To modify the existing splash.bmp image, I’ve used Snagit. But it also works with MS Paint.
And, if you own a more sophisticated graphics program and a graphic tablet, then you have much more possibilities.

The main challenge is to find images, that can be made transparent. While the .bmp format does not support transparency, it is possible to add tranparent images as an additional layer to the .bmp.

For your convenience, I have added image templates that can be used as a starting point.

You can also build your very own splash screen. The basic .bmp image needs to be 650x503px. But if you really want to do it from scratch, you propably need more than just a simple graphics program.

Here is, what I did with SnagIt.


A couple of people asked on Twitter and other social media channels for the already posted splash screens. You can download them here.


This is nothing that enhances productivity or even a new way to work. It’s a time killer, but fun …

Update: here are some more …




Download additional files

VMWare Workstation – Unable to open kernel device “.\Global\vmx86” : The system cannot find the file specified

I recently upgraded my VMWare Workstation from Version 10 to 12. The software is running on Windows 10/64.

I never had any issues with VMWare Workstation 10 on Windows 7, 8 and 8.1. But after the upgrade, almost after every restart I saw the following error message when I tried to start a VM


There are several Google search results, even for older versions. Here is the most recent one, that adresses the issue and provides a ( non working ) workaround.

I uninstalled, rebooted, installed the software as advised in the technote. After several restarts it seemed to work, but the error message returned right after the next system restart.

I then looked at AntiVirus and AntiMalware software as a potential candidate for the trouble. I found a couple of registry entries that had been identified to be ‘potentielly unwanted’ and quarantined.

I restored them and after a restart I could start the VMs. Problem solved !

Err, not really.

The error message returned this morning … Damn.

Next, I looked into the Event Log. Not really helpful, because it only said that something went wrong, but no further information.

But I could at least see a pattern. Each time, the error ocurred, It looks like some service was not started because of missing dependencies.

Next, I ran services.msc and found the following.


I tried to start the services manually. Both services started without any errors. And also, I was able to start the VMs.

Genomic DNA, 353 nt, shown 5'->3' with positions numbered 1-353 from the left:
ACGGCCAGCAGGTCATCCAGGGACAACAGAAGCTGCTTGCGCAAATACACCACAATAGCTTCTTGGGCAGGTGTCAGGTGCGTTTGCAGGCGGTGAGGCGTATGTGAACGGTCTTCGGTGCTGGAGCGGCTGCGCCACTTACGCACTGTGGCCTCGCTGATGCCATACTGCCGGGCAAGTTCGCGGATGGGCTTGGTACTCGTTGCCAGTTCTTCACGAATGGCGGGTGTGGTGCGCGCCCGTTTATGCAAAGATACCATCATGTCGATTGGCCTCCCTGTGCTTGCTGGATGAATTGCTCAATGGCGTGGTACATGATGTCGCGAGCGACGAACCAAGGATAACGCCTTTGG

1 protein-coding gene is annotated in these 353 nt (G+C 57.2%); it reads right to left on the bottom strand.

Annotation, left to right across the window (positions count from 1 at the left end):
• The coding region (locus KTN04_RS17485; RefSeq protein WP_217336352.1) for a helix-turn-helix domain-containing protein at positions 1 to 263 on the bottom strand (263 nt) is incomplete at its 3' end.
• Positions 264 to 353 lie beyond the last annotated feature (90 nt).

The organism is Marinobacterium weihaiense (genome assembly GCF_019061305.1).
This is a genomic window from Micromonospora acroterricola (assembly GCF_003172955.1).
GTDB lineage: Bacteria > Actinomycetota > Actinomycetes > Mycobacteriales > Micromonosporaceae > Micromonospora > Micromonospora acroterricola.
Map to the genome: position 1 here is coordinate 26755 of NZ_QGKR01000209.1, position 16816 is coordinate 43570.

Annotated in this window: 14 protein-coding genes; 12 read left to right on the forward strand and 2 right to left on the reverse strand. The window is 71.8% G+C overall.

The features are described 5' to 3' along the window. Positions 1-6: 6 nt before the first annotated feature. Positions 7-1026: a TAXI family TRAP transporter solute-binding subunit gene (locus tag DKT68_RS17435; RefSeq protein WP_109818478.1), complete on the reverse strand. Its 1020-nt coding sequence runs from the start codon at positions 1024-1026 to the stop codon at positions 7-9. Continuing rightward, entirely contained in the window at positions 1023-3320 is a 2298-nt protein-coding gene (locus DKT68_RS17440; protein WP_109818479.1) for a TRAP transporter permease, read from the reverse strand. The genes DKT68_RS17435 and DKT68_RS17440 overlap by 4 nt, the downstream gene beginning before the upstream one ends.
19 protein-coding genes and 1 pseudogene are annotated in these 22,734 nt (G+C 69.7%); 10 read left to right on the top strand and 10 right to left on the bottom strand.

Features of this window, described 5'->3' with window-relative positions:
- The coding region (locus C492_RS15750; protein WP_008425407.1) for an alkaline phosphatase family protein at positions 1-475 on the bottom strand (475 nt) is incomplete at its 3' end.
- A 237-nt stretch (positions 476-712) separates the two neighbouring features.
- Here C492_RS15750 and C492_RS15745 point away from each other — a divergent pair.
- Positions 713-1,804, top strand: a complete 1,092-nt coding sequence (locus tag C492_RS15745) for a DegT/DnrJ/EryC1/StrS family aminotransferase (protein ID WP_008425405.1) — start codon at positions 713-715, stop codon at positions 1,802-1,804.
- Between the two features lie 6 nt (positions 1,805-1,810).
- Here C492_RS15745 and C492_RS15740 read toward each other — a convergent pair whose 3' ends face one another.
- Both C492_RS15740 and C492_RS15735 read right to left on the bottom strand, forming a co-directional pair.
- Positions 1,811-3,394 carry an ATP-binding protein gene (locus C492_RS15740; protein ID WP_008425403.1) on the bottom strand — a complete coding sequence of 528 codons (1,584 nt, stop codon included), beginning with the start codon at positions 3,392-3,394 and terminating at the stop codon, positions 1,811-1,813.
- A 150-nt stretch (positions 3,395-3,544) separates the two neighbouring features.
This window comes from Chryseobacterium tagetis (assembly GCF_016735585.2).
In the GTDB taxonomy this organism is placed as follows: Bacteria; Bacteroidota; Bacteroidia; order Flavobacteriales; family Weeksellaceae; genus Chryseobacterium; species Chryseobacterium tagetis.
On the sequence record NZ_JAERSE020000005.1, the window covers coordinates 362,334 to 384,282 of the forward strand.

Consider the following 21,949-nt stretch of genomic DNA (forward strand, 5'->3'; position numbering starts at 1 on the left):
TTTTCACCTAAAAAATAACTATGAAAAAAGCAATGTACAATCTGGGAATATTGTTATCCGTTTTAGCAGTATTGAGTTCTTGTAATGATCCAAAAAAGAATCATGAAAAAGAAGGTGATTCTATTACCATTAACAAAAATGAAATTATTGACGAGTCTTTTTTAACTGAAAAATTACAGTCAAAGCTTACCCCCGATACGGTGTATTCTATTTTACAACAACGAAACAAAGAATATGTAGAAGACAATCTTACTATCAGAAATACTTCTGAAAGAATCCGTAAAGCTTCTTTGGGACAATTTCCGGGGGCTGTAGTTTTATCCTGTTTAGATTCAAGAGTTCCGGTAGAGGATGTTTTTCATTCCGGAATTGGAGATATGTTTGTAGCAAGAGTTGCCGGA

I am not really sure what causes the service start to fail; looks like some kind of bad timing.

I will now change the service startup from automatic to manual and add some start/stop scripts to my desktop.

I do not use the VMs on a daily basis; so starting the VMWare services manually will also save some system resources.

Speaking at SNoUG

After 2013 & 2014, I again have the honor to speak at SNouG ( Swiss Notes User Group ) in Zurich on 28-Oct-2015

My session is titled “Honey, I shrunk the data!”. This session has been held a couple of times before at various user groups, but it seems that there still is a strong interest in this topic.

I will not only cover data and design compression, DAOS and some new compact features. The session also includes all things DBMT as well.

See you in Zurich!

More Magic For TeamCity Build Automation

I recently added a great plugin to my TeamCity configuration that makes the deployment of new releases simple. The plugin adds some new deployers to the TeamCity server.

I am using the FTP Deployer.


The deploy-64 build step opens a connection to my FTP server and uploads files that have been built.

In additional steps, I create the template from the database that sits on my Domino Dev server, stamp it with the release and build number and also copy the license files and release notes into the release directory. The directory is automatically created when the files are deployed.

With this configuration at hand, I am able to create a new build for Windows 32/64 and Linux 32/64, add additional files, automagically increment the build number and zip all bits and pieces into a / distro.tgz.


Building a commandline interface with boost::program_options

My ONTF project “DomBackUp” can be configured and run via the command-line without having the configuration database installed on the Domino server.
DomBackUp is a fork of nKBackup by Tom Lyne et al. I found the command-line interface code a bit hard to maintain when it comes to enhancements.
So I was looking for an alternative way to create the command-line interface in C++ platform-independent.

boost::program_options is a library that makes it easy to parse command-line options, for example, for console applications.

Here is the code snippet from the DomBackUp project

try {


namespace po = boost::program_options;


po::options_description description("DomBackUp usage",PO_LINE_LENGTH);
	("help,h", "Display this help message")

	("source,s", po::value( &szSource ), "source file/folder")

	("dest,d", po::value( &szDestination ), "destination file/folder")

	("include-sub-dirs,inc", po::bool_switch( &bIncludeSubDirs )->default_value(false), 
	"Include subdirectories, applies to folder backup only (optional, default = false)")

	("throttle,t", po::bool_switch( &bThrottle )->default_value(false), 
	"Wait short time between file writes (optional, default = false)")